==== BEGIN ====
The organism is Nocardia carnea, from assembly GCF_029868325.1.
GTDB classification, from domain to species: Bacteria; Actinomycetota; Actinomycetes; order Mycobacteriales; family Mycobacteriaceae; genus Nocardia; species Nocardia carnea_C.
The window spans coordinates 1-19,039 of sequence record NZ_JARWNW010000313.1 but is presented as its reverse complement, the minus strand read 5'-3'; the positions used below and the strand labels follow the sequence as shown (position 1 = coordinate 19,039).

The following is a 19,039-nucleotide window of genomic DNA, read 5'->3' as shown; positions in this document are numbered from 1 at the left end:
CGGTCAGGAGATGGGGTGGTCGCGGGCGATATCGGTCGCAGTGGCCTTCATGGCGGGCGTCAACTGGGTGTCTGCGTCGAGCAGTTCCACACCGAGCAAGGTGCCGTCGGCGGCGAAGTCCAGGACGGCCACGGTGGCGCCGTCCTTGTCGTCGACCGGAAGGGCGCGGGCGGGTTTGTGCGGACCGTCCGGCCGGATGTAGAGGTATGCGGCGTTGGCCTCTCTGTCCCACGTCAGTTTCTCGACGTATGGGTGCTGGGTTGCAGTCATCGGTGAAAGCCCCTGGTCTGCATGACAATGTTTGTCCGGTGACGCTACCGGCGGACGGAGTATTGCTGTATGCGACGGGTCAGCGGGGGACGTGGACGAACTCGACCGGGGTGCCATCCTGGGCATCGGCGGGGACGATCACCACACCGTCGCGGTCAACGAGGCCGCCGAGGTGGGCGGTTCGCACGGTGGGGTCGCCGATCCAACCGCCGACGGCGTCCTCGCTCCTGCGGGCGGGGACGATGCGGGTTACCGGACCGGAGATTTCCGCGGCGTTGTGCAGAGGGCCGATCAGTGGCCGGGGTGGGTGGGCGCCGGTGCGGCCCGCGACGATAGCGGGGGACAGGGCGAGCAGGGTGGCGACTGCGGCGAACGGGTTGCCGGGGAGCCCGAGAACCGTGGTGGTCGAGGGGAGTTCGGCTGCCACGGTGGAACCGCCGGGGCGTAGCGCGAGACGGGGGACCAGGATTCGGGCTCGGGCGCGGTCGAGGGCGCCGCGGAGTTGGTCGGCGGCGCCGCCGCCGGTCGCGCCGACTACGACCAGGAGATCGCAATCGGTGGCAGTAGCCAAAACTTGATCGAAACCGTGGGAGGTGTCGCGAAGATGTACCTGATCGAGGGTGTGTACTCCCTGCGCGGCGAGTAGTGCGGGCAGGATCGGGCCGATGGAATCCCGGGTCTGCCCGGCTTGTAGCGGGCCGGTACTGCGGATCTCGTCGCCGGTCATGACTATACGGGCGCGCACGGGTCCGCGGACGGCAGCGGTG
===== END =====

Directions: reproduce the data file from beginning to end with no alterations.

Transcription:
The organism is Nocardia carnea, from assembly GCF_029868325.1.
GTDB classification, from domain to species: Bacteria; Actinomycetota; Actinomycetes; order Mycobacteriales; family Mycobacteriaceae; genus Nocardia; species Nocardia carnea_C.
The window spans coordinates 1-19,039 of sequence record NZ_JARWNW010000313.1 but is presented as its reverse complement, the minus strand read 5'-3'; the positions used below and the strand labels follow the sequence as shown (position 1 = coordinate 19,039).

The following is a 19,039-nucleotide window of genomic DNA, read 5'->3' as shown; positions in this document are numbered from 1 at the left end:
CGGTCAGGAGATGGGGTGGTCGCGGGCGATATCGGTCGCAGTGGCCTTCATGGCGGGCGTCAACTGGGTGTCTGCGTCGAGCAGTTCCACACCGAGCAAGGTGCCGTCGGCGGCGAAGTCCAGGACGGCCACGGTGGCGCCGTCCTTGTCGTCGACCGGAAGGGCGCGGGCGGGTTTGTGCGGACCGTCCGGCCGGATGTAGAGGTATGCGGCGTTGGCCTCTCTGTCCCACGTCAGTTTCTCGACGTATGGGTGCTGGGTTGCAGTCATCGGTGAAAGCCCCTGGTCTGCATGACAATGTTTGTCCGGTGACGCTACCGGCGGACGGAGTATTGCTGTATGCGACGGGTCAGCGGGGGACGTGGACGAACTCGACCGGGGTGCCATCCTGGGCATCGGCGGGGACGATCACCACACCGTCGCGGTCAACGAGGCCGCCGAGGTGGGCGGTTCGCACGGTGGGGTCGCCGATCCAACCGCCGACGGCGTCCTCGCTCCTGCGGGCGGGGACGATGCGGGTTACCGGACCGGAGATTTCCGCGGCGTTGTGCAGAGGGCCGATCAGTGGCCGGGGTGGGTGGGCGCCGGTGCGGCCCGCGACGATAGCGGGGGACAGGGCGAGCAGGGTGGCGACTGCGGCGAACGGGTTGCCGGGGAGCCCGAGAACCGTGGTGGTCGAGGGGAGTTCGGCTGCCACGGTGGAACCGCCGGGGCGTAGCGCGAGACGGGGGACCAGGATTCGGGCTCGGGCGCGGTCGAGGGCGCCGCGGAGTTGGTCGGCGGCGCCGCCGCCGGTCGCGCCGACTACGACCAGGAGATCGCAATCGGTGGCAGTAGCCAAAACTTGATCGAAACCGTGGGAGGTGTCGCGAAGATGTACCTGATCGAGGGTGTGTACTCCCTGCGCGGCGAGTAGTGCGGGCAGGATCGGGCCGATGGAATCCCGGGTCTGCCCGGCTTGTAGCGGGCCGGTACTGCGGATCTCGTCGCCGGTCATGACTATACGGGCGCGCACGGGTCCGCGGACGGCAGCGGTG